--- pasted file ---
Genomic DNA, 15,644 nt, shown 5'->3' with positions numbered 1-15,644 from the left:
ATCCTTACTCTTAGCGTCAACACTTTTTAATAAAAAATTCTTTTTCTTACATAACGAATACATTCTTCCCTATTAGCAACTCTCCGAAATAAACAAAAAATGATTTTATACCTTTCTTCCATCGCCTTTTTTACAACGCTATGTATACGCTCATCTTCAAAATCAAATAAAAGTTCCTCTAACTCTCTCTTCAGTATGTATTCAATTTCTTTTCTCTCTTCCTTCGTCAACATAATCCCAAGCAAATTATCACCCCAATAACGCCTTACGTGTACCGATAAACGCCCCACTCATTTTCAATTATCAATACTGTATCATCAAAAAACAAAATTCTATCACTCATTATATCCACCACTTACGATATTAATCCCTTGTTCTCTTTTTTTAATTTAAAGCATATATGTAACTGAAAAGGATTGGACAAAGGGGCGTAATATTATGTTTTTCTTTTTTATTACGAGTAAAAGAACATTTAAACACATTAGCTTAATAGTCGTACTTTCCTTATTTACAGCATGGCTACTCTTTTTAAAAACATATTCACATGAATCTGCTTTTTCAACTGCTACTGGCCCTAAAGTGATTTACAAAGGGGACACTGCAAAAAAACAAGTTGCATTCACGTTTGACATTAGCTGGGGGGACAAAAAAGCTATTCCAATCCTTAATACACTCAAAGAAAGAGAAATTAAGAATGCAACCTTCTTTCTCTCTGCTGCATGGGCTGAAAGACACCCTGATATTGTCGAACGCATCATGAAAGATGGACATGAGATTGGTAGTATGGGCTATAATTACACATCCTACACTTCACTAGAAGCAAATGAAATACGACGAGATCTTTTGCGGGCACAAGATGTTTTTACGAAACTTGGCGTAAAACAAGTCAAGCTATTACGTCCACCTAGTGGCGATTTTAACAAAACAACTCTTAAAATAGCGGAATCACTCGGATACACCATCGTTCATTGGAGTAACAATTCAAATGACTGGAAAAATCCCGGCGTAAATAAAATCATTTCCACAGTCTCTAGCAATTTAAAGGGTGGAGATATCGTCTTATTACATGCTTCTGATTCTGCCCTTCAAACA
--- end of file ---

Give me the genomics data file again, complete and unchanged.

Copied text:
Genomic DNA, 15,644 nt, shown 5'->3' with positions numbered 1-15,644 from the left:
ATCCTTACTCTTAGCGTCAACACTTTTTAATAAAAAATTCTTTTTCTTACATAACGAATACATTCTTCCCTATTAGCAACTCTCCGAAATAAACAAAAAATGATTTTATACCTTTCTTCCATCGCCTTTTTTACAACGCTATGTATACGCTCATCTTCAAAATCAAATAAAAGTTCCTCTAACTCTCTCTTCAGTATGTATTCAATTTCTTTTCTCTCTTCCTTCGTCAACATAATCCCAAGCAAATTATCACCCCAATAACGCCTTACGTGTACCGATAAACGCCCCACTCATTTTCAATTATCAATACTGTATCATCAAAAAACAAAATTCTATCACTCATTATATCCACCACTTACGATATTAATCCCTTGTTCTCTTTTTTTAATTTAAAGCATATATGTAACTGAAAAGGATTGGACAAAGGGGCGTAATATTATGTTTTTCTTTTTTATTACGAGTAAAAGAACATTTAAACACATTAGCTTAATAGTCGTACTTTCCTTATTTACAGCATGGCTACTCTTTTTAAAAACATATTCACATGAATCTGCTTTTTCAACTGCTACTGGCCCTAAAGTGATTTACAAAGGGGACACTGCAAAAAAACAAGTTGCATTCACGTTTGACATTAGCTGGGGGGACAAAAAAGCTATTCCAATCCTTAATACACTCAAAGAAAGAGAAATTAAGAATGCAACCTTCTTTCTCTCTGCTGCATGGGCTGAAAGACACCCTGATATTGTCGAACGCATCATGAAAGATGGACATGAGATTGGTAGTATGGGCTATAATTACACATCCTACACTTCACTAGAAGCAAATGAAATACGACGAGATCTTTTGCGGGCACAAGATGTTTTTACGAAACTTGGCGTAAAACAAGTCAAGCTATTACGTCCACCTAGTGGCGATTTTAACAAAACAACTCTTAAAATAGCGGAATCACTCGGATACACCATCGTTCATTGGAGTAACAATTCAAATGACTGGAAAAATCCCGGCGTAAATAAAATCATTTCCACAGTCTCTAGCAATTTAAAGGGTGGAGATATCGTCTTATTACATGCTTCTGATTCTGCCCTTCAAACA